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Media Freedom Group Says Iran’s Journalists Twofold Victims Of State Lie

Rescue workers carry the body of a victim of an Ukrainian plane crash in Shahedshahr, southwest of the capital Tehran, Iran, Wednesday, Jan. 8, 2020.
Rescue workers carry the body of a victim of an Ukrainian plane crash in Shahedshahr, southwest of the capital Tehran, Iran, Wednesday, Jan. 8, 2020.

The Islamic Republic’s intelligence organs have summoned at least 21 Iranian journalists across the country, threatening them not to speak about government disinformation over the downing of a Ukraine International Airlines (UIA) passenger plane on January 8 over the capital city Tehran.

In its latest report on Iran, Paris-based Reporters Without Borders (RSF) reiterated on Thursday, February 7, that it deplores the harassment of dozens of Iranian journalists, who have been interrogated, threatened, searched and forced to close social media accounts for daring to protest about the fact that they have been discredited as information sources because they reported a "state lie as the truth."

On January 8, a UIA's three-year-old Boeing 737-800 was hit by two anti-air missiles minutes after it took off from Tehran's Imam Khomeini International airport for Kyiv.

It took Iran's authorities three days to admit that the Islamic Revolution Guard Corps' (IRGC) missiles hit the passenger plane, killing all 176 onboard. Most of the passengers were Canadian-Iranians.

Local journalists all working for media controlled by the regime had to echo the official government version of the disaster for three days that said the plane crashed because of engine trouble.

Once the government admitted the plane was shot down, thousands of enraged Iranians poured into the streets across the country to protest the three-day-long cover-up and deplore IRGC's role in the tragedy. They chanted, "Shame on liars!" and "Disgraced liars!"

The security forces, supported by the Special Anti-Riot Units, managed to repress the protests.

"After using force to disperse these protests, the authorities stepped up their pressure on the media, banning the publication of anything that did not toe the government line," RSF says in its latest report, adding, "At least 21 journalists throughout the country have been summoned and questioned by intelligence officials working for the IRGC or the Ministry of Intelligence since January 8.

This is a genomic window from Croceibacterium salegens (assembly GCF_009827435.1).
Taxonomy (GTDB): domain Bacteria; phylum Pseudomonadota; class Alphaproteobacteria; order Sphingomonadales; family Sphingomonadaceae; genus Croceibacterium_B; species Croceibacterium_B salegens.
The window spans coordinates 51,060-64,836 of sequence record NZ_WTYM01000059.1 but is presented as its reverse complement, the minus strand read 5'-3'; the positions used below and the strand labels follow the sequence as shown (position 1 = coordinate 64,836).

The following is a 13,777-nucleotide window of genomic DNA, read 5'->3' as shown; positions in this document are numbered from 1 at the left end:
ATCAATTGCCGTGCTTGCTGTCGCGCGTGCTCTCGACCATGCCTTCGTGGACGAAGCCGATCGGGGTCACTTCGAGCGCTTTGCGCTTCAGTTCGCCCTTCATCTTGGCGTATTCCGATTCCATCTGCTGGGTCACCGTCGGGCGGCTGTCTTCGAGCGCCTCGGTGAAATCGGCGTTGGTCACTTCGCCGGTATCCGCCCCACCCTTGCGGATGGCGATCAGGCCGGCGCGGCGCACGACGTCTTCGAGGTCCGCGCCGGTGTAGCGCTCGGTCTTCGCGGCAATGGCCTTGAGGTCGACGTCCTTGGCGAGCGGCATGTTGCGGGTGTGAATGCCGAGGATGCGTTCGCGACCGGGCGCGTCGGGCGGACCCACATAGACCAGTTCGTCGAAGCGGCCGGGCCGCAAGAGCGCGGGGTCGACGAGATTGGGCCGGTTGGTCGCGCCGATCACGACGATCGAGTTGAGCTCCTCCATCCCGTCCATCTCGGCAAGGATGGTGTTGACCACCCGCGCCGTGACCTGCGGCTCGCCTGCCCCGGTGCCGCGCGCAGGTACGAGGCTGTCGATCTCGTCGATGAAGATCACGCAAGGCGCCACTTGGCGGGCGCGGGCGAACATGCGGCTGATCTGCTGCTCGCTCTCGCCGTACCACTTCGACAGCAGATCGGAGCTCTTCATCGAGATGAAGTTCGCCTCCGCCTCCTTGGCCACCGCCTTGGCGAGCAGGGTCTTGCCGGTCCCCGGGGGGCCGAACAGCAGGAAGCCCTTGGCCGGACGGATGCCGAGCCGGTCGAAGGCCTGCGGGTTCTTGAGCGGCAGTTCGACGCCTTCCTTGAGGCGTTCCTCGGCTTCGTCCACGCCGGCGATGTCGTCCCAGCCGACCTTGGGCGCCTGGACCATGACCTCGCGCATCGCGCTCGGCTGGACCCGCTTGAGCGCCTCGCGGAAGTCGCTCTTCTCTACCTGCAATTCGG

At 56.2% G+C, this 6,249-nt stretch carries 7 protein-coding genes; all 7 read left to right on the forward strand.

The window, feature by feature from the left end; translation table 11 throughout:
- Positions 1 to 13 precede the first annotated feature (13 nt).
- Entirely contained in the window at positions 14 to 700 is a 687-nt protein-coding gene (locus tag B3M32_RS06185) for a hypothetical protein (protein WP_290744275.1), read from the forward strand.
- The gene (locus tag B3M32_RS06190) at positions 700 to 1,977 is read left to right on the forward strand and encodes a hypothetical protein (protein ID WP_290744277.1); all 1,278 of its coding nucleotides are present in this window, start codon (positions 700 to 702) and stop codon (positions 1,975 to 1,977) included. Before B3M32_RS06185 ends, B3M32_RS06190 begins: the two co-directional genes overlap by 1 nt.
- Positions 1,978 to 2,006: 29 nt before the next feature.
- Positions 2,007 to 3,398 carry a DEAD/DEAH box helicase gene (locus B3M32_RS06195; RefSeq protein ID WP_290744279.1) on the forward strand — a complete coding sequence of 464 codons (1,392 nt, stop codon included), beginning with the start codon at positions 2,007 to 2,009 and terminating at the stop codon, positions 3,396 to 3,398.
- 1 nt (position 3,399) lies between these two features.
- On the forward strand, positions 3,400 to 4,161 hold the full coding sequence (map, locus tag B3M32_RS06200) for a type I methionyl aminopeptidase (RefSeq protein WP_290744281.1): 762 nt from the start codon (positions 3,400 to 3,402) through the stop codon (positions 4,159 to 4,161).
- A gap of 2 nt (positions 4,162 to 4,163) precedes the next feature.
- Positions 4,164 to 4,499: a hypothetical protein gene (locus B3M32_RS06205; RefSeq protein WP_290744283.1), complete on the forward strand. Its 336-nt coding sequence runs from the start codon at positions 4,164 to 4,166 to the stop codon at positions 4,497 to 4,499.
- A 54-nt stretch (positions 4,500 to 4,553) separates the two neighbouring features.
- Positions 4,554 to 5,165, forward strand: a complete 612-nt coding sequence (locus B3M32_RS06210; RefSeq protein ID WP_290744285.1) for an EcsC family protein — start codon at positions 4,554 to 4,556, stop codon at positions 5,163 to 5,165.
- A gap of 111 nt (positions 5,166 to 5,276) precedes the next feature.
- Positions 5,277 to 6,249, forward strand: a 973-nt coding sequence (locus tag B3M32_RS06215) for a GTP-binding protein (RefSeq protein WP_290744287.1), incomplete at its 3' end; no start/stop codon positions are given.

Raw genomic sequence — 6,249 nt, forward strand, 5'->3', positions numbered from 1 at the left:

Raising concern over the fate of the journalists, RSF asserts, "None of them has so far been arrested, but all of them know they could be arrested at any time. Some have been warned by the media outlets they work for, of the need to 'pay attention to what you say on social media.' Some have had to close their Instagram, Twitter, or Facebook accounts, or to stop posting on them."

Furthermore, RSF notes that IRGC officials have searched the homes and offices of many journalists, seizing computers, mobile phones, books, documents, and manuscripts. All of these journalists expect to be summoned for questioning soon. They include Mazyar Khosravi, who used to work for the "Shargh" (Sharq) daily newspaper, the freelancer Ms. Yasaman Khaleqian, the "T'adol" daily newspaper's Ms. Moloud Hajizadeh, and the "Dideban e Iran" news website's Yaghma Fashkhami. Both Hajizadeh and Fashkhami were already arrested and imprisoned during the past two years.

Speaking on the condition of anonymity for safety reasons, a Tehran-based journalist told RSF, "I received a summons to go to the ministry of intelligence. It was given to me by my editor, who had already warned me to take care of what I said in my tweets. I told him I wouldn't go because being summoned like that was illegal. That evening someone called me and, without even saying hello, began to insult me. The next day at the ministry of intelligence, it was even worse. I was accused of everything and anything and was forced to sign an undertaking to close all my social media accounts. I'm now waiting to be summoned before a court."

The IRGC's fearsome Intelligence Organization also threatened another journalist in southern Iran. "If you want to stay alive and not spend the next ten years of your life in prison, shut your mouth and your social media accounts! That's all. Don't collaborate with the enemy!" RSF cites the journalist, as saying.

One year ago, on February 7, 2019, as the Islamic Republic was marking the 40th anniversary of its revolution, RSF held a press conference to report what it had learned from a leaked Iranian Justice Department digital file about the scale of the state lies orchestrated for decades about judicial repression in Iran.

"One year after these revelations, Iranian journalists are again the twofold victims of a state lie," said Reza Moini, the head of RSF's Iran desk. "In Iran, a country that the Supreme Leader, Ayatollah Ali Khamenei, describes as 'free,' the entire world is discovering how the suppression of media freedom has helped to institutionalize lies and serious, repeated human rights violations," Moini said.

Based on RSF's documents, Iran is one of the world's eight biggest jailers of journalists, with 23 currently detained, and is ranked 170th out of 180 countries in RSF's 2019 World Press Freedom Index.